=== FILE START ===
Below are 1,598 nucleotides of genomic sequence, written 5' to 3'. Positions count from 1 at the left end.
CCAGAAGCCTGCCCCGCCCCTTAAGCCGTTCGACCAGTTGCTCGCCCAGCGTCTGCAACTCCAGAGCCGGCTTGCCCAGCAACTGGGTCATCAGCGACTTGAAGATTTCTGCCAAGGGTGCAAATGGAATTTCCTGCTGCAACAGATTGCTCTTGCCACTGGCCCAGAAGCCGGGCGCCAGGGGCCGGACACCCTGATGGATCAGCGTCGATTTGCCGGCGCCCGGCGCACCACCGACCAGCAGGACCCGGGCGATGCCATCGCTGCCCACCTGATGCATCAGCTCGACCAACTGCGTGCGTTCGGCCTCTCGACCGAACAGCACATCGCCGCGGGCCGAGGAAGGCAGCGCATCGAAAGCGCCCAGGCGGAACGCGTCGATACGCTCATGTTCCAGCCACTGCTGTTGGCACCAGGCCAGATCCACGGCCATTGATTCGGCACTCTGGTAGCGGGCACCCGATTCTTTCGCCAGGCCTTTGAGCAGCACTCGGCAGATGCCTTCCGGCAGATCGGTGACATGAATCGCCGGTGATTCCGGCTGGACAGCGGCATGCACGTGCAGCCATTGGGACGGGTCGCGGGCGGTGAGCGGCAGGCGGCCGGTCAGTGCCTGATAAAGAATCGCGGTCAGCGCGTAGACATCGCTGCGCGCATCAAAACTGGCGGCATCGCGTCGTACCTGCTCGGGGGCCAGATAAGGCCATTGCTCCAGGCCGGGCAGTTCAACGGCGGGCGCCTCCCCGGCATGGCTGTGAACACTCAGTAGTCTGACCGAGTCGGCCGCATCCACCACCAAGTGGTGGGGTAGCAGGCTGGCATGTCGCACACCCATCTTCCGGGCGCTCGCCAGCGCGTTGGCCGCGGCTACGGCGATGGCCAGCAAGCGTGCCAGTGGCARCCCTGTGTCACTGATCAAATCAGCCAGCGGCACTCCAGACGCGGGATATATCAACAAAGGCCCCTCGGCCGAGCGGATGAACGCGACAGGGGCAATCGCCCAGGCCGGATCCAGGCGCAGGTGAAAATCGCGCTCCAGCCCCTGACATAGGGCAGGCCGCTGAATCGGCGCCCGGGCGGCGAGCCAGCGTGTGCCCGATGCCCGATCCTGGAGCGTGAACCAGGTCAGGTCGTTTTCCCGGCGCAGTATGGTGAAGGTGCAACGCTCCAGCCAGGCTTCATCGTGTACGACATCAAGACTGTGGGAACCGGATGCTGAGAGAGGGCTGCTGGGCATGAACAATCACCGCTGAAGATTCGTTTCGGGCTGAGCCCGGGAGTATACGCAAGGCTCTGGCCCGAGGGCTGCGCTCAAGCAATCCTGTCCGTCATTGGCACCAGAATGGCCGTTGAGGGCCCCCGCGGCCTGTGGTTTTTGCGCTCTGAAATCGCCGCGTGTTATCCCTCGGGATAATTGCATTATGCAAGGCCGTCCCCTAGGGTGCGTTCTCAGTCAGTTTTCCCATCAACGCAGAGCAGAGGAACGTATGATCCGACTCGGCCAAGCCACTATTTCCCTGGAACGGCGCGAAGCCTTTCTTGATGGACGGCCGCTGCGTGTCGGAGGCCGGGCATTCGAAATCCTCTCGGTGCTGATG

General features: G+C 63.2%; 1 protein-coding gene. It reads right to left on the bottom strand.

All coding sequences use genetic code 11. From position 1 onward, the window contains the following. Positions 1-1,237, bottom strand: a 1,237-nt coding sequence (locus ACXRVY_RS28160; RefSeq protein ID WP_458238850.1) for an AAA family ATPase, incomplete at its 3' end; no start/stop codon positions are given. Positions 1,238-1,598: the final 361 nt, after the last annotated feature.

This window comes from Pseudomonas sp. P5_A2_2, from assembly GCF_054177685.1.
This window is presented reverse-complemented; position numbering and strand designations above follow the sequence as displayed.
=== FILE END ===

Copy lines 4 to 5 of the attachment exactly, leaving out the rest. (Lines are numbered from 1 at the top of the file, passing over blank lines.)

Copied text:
All coding sequences use genetic code 11. From position 1 onward, the window contains the following. Positions 1-1,237, bottom strand: a 1,237-nt coding sequence (locus ACXRVY_RS28160; RefSeq protein ID WP_458238850.1) for an AAA family ATPase, incomplete at its 3' end; no start/stop codon positions are given. Positions 1,238-1,598: the final 361 nt, after the last annotated feature.

This window comes from Pseudomonas sp. P5_A2_2, from assembly GCF_054177685.1.